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IVORY-BILLS  LiVE???!  ...

=> THE blog devoted to news and commentary on the most iconic bird in American ornithology, the Ivory-billed Woodpecker (IBWO)... and... sometimes other schtuff.

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"....The truth is out there."

-- Dr. Jerome Jackson, 2002 (... & Agent Fox Mulder)

“There are more things in heaven and earth, Horatio, than are dreamt of in your philosophy.”

-- Hamlet

"All truth passes through 3 stages: First it is ridiculed. Second, it is violently opposed. Third, it is accepted as self-evident."

-- Arthur Schopenhauer

Sunday, January 04, 2009


-- Commentary --


The previous referenced paper concerns itself primarily with the question of with what probability should IBWOs have been detected by now (given the effort put forth) if they persisted in the White River or Bayou De View regions of Arkansas. And skeptics will actually find much to latch onto in the analysis done, as the authors acknowledge at one point: "...given this search effort, if more than a very few Ivory-billed Woodpeckers were present in the search area during the surveys, their presence should have been detected."

There does however remain the significant possibility of just 1-2 IBWOs inhabiting the areas surveyed and going undetected (and of course Cornell's initial claims for the Big Woods were simply for the presence of at least a single bird).

The authors note that for the searches to be even "moderately effective" the Ivory-bill would need to have a "large" home range (exceeding 5000 hectares -- to increase the chance of encounter with an observer), and then go on to say the following :

"Home-range size is unknown for Ivory-billed Woodpeckers. During his studies, Tanner (1942) followed birds and found that, during the nesting season, individuals often traveled >2.0 km from the nest, with one record of a bird traveling 4.0 km from its nest in the course of daily activities. Based on anecdotal information, winter ranges (when current Ivory-billed Woodpecker surveys are done) were much larger than nesting-season ranges (Tanner 1942). From this, if winter home ranges are equivalent to a circle with a 4.0 km radius, home range size would be 50 km2 (5000 ha), which would produce posterior probabilities of extinction slightly under 80% in both BDV [Bayou de View] and WR [White River]. From this analysis, we conclude that much greater search efforts will be required to obtain a level of 90% or greater for posterior probabilities of extinction."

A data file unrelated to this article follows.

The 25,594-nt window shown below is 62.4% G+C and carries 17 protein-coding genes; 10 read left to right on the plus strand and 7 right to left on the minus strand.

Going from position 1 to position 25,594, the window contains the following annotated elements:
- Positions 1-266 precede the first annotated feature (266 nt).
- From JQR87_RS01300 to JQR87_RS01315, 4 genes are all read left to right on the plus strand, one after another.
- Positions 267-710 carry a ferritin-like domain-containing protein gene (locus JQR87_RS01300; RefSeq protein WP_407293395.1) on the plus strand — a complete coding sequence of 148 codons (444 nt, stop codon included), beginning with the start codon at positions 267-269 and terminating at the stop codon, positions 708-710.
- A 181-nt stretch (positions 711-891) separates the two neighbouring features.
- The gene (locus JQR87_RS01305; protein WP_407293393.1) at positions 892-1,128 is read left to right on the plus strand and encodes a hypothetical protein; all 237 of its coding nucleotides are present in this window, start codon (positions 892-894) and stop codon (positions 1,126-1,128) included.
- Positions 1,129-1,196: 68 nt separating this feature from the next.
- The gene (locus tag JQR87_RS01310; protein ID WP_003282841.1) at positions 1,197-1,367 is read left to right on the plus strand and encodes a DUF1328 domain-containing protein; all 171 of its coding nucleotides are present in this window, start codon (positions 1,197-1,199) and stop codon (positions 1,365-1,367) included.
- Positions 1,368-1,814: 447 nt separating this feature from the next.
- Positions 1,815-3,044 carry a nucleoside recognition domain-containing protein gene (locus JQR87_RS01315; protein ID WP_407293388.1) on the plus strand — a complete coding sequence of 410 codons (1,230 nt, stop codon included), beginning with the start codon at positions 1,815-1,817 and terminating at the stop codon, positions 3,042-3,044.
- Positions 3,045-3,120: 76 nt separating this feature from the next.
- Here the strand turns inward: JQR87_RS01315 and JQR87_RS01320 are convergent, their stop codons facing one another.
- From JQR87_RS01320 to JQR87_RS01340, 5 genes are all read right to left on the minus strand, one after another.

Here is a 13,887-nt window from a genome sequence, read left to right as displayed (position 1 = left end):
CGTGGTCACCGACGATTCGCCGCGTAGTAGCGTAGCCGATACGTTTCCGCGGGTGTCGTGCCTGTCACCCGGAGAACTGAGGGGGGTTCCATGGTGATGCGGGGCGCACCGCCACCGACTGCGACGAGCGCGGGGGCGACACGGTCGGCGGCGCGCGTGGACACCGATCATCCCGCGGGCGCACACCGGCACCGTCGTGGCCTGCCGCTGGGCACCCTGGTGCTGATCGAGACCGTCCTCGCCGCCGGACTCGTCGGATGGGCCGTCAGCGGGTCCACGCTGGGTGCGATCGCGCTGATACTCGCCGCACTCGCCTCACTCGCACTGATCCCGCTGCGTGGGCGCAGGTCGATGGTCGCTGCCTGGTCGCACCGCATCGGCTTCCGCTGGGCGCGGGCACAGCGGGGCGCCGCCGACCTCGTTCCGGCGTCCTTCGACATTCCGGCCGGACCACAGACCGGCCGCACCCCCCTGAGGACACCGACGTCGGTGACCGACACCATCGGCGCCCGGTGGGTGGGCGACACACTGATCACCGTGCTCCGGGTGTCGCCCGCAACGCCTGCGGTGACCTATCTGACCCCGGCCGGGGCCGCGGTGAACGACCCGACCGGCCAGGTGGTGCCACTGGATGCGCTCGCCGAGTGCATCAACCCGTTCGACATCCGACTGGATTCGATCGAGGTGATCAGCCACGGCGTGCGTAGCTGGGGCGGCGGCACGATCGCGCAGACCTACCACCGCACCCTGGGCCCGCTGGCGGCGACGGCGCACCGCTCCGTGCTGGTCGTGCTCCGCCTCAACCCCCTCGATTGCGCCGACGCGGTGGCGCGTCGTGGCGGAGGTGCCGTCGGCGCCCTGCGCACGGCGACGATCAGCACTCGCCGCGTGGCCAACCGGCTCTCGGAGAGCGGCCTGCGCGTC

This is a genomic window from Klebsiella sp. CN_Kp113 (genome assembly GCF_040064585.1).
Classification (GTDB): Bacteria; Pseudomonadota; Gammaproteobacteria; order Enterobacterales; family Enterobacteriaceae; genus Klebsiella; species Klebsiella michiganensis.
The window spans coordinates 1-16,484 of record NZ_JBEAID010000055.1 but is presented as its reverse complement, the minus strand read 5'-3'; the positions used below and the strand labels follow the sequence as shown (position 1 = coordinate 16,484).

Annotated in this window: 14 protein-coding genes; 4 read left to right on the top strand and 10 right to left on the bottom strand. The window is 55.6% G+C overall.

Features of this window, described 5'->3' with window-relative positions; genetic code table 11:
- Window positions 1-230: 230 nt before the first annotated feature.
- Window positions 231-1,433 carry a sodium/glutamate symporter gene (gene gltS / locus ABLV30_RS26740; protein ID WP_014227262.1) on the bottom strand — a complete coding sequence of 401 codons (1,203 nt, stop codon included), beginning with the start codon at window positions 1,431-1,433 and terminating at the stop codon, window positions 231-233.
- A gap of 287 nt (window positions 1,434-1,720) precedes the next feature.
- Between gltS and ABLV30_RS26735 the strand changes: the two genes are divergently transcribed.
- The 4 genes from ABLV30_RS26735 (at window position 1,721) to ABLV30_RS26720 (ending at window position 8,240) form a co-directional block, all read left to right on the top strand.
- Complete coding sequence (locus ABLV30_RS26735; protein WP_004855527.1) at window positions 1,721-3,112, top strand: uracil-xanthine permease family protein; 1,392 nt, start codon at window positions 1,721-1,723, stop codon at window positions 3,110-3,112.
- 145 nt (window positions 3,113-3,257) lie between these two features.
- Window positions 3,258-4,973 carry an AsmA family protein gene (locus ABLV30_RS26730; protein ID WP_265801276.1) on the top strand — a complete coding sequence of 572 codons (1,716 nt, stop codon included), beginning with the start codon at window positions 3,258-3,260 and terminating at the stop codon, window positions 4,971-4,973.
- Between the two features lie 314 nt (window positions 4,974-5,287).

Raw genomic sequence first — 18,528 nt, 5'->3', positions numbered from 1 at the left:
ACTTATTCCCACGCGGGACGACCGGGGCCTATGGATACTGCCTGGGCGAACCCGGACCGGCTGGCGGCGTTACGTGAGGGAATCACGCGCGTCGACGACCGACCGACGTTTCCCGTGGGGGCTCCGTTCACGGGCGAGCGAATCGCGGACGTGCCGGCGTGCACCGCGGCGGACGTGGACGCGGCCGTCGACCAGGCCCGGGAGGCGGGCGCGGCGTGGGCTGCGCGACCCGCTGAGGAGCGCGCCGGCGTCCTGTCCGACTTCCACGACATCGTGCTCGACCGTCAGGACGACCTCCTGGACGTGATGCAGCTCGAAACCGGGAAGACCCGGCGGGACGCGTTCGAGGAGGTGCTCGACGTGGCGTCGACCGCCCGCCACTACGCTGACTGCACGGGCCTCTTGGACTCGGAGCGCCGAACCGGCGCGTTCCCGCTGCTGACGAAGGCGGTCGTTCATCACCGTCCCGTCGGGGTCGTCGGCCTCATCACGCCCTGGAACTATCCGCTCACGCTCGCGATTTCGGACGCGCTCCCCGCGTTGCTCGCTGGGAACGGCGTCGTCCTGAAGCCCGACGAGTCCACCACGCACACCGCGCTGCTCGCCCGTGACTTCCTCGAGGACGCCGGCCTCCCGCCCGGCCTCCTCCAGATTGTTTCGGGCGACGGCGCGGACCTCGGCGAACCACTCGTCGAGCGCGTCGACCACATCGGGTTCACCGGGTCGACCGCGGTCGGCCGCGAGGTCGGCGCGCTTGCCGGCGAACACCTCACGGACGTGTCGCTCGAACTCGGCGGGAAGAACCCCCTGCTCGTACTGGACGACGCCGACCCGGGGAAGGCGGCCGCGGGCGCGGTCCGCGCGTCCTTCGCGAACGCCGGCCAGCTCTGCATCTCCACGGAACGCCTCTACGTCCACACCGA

I think the 'home range' argument is a bit tenuous (and could almost be argued in an opposite way), but not worth niggling over here.

and later, this:

"The search effort required to have a high degree of certainty that a species occurs (or does not occur) in an area becomes extremely large for populations of 10 or fewer individuals. Our analysis of the search effort for Ivory-billed Woodpeckers in the White River and Bayou de View, assuming a uniform distribution of birds if they are present, suggest that if birds were present the actual number of individuals was very low (N<2). With this assumption it is unlikely that birds were still present in the intensively searched area but not seen during surveys. However, below, we present distributions other than the uniform, which suggest higher probabilities that the Ivory-billed Woodpeckers may still persist in White River and Bayou de View."

and finally toward the end, this:

"The Ivory-billed Woodpecker surveys we considered included only ~12% of the forested habitat in the overall search area in Arkansas, so our analysis does not enable us to assess the likelihood that Ivory-billed Woodpeckers are extinct in the wider search area, much less across the currently presumably suitable habitat within the species’ historic range. Based on a statistical assessment using time series of historic sightings, Roberts (2006) argued that a declaration of extinction is premature for this species."